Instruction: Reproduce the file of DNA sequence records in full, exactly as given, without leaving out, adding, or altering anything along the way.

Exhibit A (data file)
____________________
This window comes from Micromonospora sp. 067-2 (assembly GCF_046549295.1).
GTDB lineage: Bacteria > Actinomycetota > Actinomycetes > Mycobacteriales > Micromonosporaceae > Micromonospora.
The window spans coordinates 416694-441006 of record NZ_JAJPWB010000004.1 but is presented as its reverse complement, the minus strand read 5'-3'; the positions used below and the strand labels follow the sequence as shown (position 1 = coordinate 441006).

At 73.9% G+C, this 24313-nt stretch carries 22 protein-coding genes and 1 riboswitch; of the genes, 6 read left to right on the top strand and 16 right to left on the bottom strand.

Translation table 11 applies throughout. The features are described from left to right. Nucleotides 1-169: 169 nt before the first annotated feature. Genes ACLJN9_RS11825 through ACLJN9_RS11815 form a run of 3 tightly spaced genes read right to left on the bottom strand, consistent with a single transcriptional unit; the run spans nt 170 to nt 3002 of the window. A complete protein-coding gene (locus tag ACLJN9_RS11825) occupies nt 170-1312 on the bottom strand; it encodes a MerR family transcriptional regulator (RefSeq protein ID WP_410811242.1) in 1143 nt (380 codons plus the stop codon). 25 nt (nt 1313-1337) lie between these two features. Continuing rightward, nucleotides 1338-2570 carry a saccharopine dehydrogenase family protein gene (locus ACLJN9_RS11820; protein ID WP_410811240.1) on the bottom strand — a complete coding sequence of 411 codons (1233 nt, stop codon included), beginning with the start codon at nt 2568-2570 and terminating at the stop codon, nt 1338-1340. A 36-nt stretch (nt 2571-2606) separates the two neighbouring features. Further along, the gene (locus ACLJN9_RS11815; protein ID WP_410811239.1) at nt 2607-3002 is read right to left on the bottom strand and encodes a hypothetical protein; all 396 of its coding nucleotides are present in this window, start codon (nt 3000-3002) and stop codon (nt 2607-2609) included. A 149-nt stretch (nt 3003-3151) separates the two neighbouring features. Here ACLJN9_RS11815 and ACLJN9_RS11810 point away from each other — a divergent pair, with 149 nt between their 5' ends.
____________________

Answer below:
This window comes from Micromonospora sp. 067-2 (assembly GCF_046549295.1).
GTDB lineage: Bacteria > Actinomycetota > Actinomycetes > Mycobacteriales > Micromonosporaceae > Micromonospora.
The window spans coordinates 416694-441006 of record NZ_JAJPWB010000004.1 but is presented as its reverse complement, the minus strand read 5'-3'; the positions used below and the strand labels follow the sequence as shown (position 1 = coordinate 441006).

At 73.9% G+C, this 24313-nt stretch carries 22 protein-coding genes and 1 riboswitch; of the genes, 6 read left to right on the top strand and 16 right to left on the bottom strand.

Translation table 11 applies throughout. The features are described from left to right. Nucleotides 1-169: 169 nt before the first annotated feature. Genes ACLJN9_RS11825 through ACLJN9_RS11815 form a run of 3 tightly spaced genes read right to left on the bottom strand, consistent with a single transcriptional unit; the run spans nt 170 to nt 3002 of the window. A complete protein-coding gene (locus tag ACLJN9_RS11825) occupies nt 170-1312 on the bottom strand; it encodes a MerR family transcriptional regulator (RefSeq protein ID WP_410811242.1) in 1143 nt (380 codons plus the stop codon). 25 nt (nt 1313-1337) lie between these two features. Continuing rightward, nucleotides 1338-2570 carry a saccharopine dehydrogenase family protein gene (locus ACLJN9_RS11820; protein ID WP_410811240.1) on the bottom strand — a complete coding sequence of 411 codons (1233 nt, stop codon included), beginning with the start codon at nt 2568-2570 and terminating at the stop codon, nt 1338-1340. A 36-nt stretch (nt 2571-2606) separates the two neighbouring features. Further along, the gene (locus ACLJN9_RS11815; protein ID WP_410811239.1) at nt 2607-3002 is read right to left on the bottom strand and encodes a hypothetical protein; all 396 of its coding nucleotides are present in this window, start codon (nt 3000-3002) and stop codon (nt 2607-2609) included. A 149-nt stretch (nt 3003-3151) separates the two neighbouring features. Here ACLJN9_RS11815 and ACLJN9_RS11810 point away from each other — a divergent pair, with 149 nt between their 5' ends.